The DBSA’s refined strategy focuses on projects that play an active role in the broader economy
The overarching goal of the Development Bank of Southern Africa (DBSA) is to deliver R100bn worth of sustainable infrastructure.
This ambitious goal is set against a challenging macroeconomic environment.
A global slowdown and consequent fall in commodity prices has affected GDP growth both in SA and on the rest of the continent.
Not surprisingly, the challenging economic environment has led to a slowdown in infrastructure investment and a weakening counterparty credit environment.
Both the DBSA’s mandate and emerging global consensus call for the DBSA to play a “catalytic” role in enabling sustainable infrastructure, says DBSA group executive for strategy Mohan Vivekanandan.
Catalysing infrastructure, he says, is a broad overarching term which denotes the DBSA’s monetary and nonmonetary contribution towards stimulating positive developmental change.
“The most appropriate basis for recognising the timing of catalytic values is on the financial close of the transaction, in other words, on commitment,” he says.
Globally, says Vivekanandan, development finance institutions are being called on to take greater early-stage risk, deploy guarantees, expand their loan syndication and focus on sustainable infrastructure.
“Around five years ago the bank went through a restructuring process in order to refocus the organisation on its core business, which is sustainable development impact.
At the time the bank was in a difficult position financially, and we realised that we needed to focus on growing our own balance sheet and make the most of the revenue from the capital of long-term loans.”
The level of infrastructure investment required by both SA and the African continent is not something that the DBSA can manage on its own. In the 2015/2016 financial year the DBSA lent R17bn.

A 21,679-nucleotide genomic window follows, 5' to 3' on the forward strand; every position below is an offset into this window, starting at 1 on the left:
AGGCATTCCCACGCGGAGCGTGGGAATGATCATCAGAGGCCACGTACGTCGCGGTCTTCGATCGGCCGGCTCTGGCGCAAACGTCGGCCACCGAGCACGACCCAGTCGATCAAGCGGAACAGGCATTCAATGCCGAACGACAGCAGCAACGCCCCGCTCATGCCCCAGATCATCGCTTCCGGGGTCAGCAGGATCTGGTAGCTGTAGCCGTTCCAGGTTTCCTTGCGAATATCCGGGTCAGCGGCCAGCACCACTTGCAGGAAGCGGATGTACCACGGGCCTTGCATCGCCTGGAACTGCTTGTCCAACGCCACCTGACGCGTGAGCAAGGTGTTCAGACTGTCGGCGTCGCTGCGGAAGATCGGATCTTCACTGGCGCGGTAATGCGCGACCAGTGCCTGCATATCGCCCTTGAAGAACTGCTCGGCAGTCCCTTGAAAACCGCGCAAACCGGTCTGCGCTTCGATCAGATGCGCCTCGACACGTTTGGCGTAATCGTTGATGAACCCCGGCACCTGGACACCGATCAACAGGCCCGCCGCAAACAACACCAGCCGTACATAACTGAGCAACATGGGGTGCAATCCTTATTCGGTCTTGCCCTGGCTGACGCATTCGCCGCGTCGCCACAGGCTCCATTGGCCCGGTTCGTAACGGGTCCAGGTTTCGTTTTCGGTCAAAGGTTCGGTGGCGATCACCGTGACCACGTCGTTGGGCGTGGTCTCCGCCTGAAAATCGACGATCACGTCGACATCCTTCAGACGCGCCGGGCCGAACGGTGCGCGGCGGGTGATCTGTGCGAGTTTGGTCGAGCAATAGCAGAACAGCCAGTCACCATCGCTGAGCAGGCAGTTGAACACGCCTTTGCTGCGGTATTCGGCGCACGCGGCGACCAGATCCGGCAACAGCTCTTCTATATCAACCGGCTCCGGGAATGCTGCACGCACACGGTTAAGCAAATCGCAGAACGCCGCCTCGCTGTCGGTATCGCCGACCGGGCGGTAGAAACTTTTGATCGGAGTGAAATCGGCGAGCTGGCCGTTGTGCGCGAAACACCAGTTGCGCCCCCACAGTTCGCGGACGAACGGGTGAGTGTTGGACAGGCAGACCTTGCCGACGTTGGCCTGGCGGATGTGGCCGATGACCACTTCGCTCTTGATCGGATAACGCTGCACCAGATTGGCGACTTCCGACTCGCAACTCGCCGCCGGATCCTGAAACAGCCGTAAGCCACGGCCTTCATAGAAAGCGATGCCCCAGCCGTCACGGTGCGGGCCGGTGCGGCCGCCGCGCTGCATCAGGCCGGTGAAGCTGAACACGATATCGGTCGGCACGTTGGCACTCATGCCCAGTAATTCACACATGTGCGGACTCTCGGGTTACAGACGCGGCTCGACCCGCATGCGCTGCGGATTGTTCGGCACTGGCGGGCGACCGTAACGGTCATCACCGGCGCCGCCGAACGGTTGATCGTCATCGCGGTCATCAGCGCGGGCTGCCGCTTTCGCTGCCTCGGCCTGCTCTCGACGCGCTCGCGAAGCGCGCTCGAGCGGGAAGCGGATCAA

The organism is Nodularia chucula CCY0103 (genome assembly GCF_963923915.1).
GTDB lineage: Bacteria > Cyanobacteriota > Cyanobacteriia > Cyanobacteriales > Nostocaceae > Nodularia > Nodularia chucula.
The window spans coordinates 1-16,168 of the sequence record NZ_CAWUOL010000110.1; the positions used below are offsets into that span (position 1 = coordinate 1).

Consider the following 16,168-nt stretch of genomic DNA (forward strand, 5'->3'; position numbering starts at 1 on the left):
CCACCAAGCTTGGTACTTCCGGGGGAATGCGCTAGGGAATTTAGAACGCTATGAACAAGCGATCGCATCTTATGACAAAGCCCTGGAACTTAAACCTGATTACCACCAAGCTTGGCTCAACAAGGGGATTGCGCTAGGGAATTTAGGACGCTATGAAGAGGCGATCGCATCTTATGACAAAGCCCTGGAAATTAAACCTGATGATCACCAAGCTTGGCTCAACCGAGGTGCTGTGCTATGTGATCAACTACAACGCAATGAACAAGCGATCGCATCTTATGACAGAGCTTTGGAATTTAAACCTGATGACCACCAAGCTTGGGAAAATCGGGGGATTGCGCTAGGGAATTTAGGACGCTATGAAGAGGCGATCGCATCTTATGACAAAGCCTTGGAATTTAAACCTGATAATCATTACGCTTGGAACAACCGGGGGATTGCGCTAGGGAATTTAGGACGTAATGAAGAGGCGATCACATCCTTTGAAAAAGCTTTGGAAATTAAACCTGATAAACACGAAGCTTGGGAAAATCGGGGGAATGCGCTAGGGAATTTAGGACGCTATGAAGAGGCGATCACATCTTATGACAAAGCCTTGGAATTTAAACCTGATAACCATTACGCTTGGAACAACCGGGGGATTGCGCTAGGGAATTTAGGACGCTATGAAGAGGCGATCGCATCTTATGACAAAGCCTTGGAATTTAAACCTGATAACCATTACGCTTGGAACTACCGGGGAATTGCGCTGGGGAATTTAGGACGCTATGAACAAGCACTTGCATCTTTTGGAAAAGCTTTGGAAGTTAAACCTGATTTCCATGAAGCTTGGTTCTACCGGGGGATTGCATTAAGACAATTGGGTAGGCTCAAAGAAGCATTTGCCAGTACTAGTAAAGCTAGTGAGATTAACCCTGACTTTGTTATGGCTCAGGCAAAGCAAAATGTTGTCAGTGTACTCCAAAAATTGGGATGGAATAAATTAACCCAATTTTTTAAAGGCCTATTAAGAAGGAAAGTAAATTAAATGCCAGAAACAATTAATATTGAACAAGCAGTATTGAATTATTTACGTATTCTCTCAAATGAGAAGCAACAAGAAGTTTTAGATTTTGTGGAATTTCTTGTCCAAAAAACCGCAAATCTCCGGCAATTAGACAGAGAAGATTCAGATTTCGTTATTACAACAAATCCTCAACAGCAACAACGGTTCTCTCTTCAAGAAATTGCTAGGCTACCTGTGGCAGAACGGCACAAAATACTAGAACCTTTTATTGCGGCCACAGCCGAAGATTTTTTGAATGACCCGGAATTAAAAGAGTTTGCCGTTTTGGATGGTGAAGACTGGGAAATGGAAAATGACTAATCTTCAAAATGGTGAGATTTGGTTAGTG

It is estimated that US$40bn to $50bn/year is required by the continent to be invested in infrastructure.
Experts have suggested that SA invests between 2% and 3% of GDP in infrastructure per year. This, says Vivekanandan, equates to around R100bn/year.
“The scale of the infrastructure gap in SA and the continent is much greater than our lending capacity,” he says.
Coupled with this, he says, many of the DBSA’s traditional clients don’t have the ability to borrow for infrastructure projects due to challenging economies.
The DBSA therefore realised it needed to play a different role to unlock infrastructure development by developing new products and services to continue to grow the development impact.
“In particular, we needed to derisk project finance structures in order to crowd-in third party funding and we needed to get more projects to a ‘bankable’ stage,” says Vivekanandan.
Historically, he says, relatively few infrastructure projects get to the bankable stage, primarily because of the lack of an open and transparent process, and secondly, because it’s expensive to get a project to this stage.
However, as this capital expenditure provides limited financial return, the private sector is reluctant to invest in ensuring projects are bankable.